CSDP, CFSP, European Forces, Military Industry, Peacekeeping...
PSDC, PESC, forces européennes, industrie militaire, maintien de la paix...

You are here

The European Intervention Initiative (EI2)

The European Intervention Initiative (Initiative européenne d'intervention, EI2/IEI) was first proposed by French President Emmanuel Macron in his Sorbonne keynote in September 2017 and nine members signed a Letter of Intent (LoI) to begin work on 25 June 2018. France's motivation to establish this, and other European military projects, is to support its operations in the Sahel which it is struggling to maintain alone.

The ultimate aim of the EI2 is a shared strategic culture that would enhance the ability of its members to act together on missions as part of NATO, the EU, UN or other ad-hoc coalitions. The project is intented to be resource neutral and makes use of existing assets and other joint forces available to members. EI2 seeks for enhanced interaction on intelligence sharing, scenario planning, support operations and doctrine.

The starting point of the EI2 is the speech on Europe delivered on September 26, 2017 at the Sorbonne by President Macron during which in the field of defense, he "proposes now to try to build this culture. in common, by proposing a European intervention initiative aimed at developing this shared strategic culture. [...] At the beginning of the next decade, Europe will have to have a common intervention force, a common defense budget and a common doctrine to act ". The French will was to constitute a "hard core" ready to act very quickly in case of need as was the case in Mali where France mounted Operation Serval. in a few days. Not all IEI Member States will necessarily participate in each operation.

It is not a matter of creating a new rapid response force prepositioned as it already exists in the framework of NATO (with the NRF) or the CSDP (with the Battlegroups), or bilaterally for example between France and the United Kingdom (with CJEF (in). The means provided will be composed to specifically meet the needs of a crisis.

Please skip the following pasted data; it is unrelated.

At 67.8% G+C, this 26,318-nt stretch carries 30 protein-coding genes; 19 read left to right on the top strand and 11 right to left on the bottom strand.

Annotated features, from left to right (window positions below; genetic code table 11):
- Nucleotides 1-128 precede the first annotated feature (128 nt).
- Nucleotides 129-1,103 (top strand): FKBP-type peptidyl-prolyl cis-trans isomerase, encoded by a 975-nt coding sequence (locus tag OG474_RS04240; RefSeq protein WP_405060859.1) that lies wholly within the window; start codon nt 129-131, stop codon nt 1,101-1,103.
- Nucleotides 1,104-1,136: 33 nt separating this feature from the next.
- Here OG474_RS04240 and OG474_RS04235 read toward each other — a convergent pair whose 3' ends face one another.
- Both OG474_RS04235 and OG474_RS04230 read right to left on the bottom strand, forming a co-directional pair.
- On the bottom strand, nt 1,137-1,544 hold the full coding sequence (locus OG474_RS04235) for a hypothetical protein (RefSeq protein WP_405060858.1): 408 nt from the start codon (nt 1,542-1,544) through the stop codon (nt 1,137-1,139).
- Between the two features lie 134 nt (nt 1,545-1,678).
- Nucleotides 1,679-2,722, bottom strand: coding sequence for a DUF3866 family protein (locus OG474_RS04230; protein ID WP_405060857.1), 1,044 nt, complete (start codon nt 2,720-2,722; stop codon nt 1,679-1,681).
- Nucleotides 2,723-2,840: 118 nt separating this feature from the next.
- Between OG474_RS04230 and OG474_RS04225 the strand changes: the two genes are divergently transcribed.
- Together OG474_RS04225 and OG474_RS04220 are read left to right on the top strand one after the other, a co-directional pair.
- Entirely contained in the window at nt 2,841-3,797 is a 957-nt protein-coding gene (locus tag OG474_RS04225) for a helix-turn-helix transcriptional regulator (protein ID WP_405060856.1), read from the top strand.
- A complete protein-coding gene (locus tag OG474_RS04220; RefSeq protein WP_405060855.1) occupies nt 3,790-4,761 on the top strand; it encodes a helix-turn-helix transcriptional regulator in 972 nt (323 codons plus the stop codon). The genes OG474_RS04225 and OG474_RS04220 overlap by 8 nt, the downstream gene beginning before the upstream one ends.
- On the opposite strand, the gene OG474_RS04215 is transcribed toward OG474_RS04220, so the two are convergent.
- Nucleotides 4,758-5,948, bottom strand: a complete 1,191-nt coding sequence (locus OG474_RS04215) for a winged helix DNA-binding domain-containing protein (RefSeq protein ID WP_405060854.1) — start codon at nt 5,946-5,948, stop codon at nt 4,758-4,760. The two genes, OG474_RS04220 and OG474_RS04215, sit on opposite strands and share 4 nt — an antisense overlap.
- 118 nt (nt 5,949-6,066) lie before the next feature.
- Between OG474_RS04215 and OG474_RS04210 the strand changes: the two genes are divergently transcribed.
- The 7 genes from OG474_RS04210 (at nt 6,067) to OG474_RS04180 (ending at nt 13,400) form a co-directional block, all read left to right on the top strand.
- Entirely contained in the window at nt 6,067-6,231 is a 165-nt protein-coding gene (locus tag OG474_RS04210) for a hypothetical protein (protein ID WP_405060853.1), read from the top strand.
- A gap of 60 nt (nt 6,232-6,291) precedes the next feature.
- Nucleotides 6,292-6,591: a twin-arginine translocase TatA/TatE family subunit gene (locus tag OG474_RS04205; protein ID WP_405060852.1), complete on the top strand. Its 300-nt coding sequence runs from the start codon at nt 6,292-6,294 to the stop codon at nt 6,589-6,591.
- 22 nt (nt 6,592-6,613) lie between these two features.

According to the LoI, the initiative will focus on enhanced interaction in four key areas: strategic foresight and intelligence sharing, scenario development and planning, operations support, and fourth. feedback and doctrine. To this end, the armed forces of the signatory countries will notably carry out exchanges of officers, joint exercises of anticipation and planning, the sharing of doctrines and the writing of joint scenarios of intervention.

The French Armed Forces Staff is responsible for organizing the effective launch of the IEI by holding the first Military European Strategic Talks (MEST) and developing a Memorandum of Understanding (MoU) here the end of the year 2018.

France's long-term ambition is to create a "common strategic culture". The French Minister of the Armed Forces, Florence Parly, specifies that it is about "developing between countries at the same time militarily capable and politically voluntary" habits "to work together, to be able to prepare, if necessary to be in capacity to intervene, where they decide, at the moment of their decision, on extremely varied scenarios ". German Federal Defense Minister Ursula von der Leyen adds that "the aim is to create a forum, with like-minded states, who will analyze situations, who will have discussions early, when crises will manifest themselves in a region, and which, together, will be able to develop a political will".

Participating States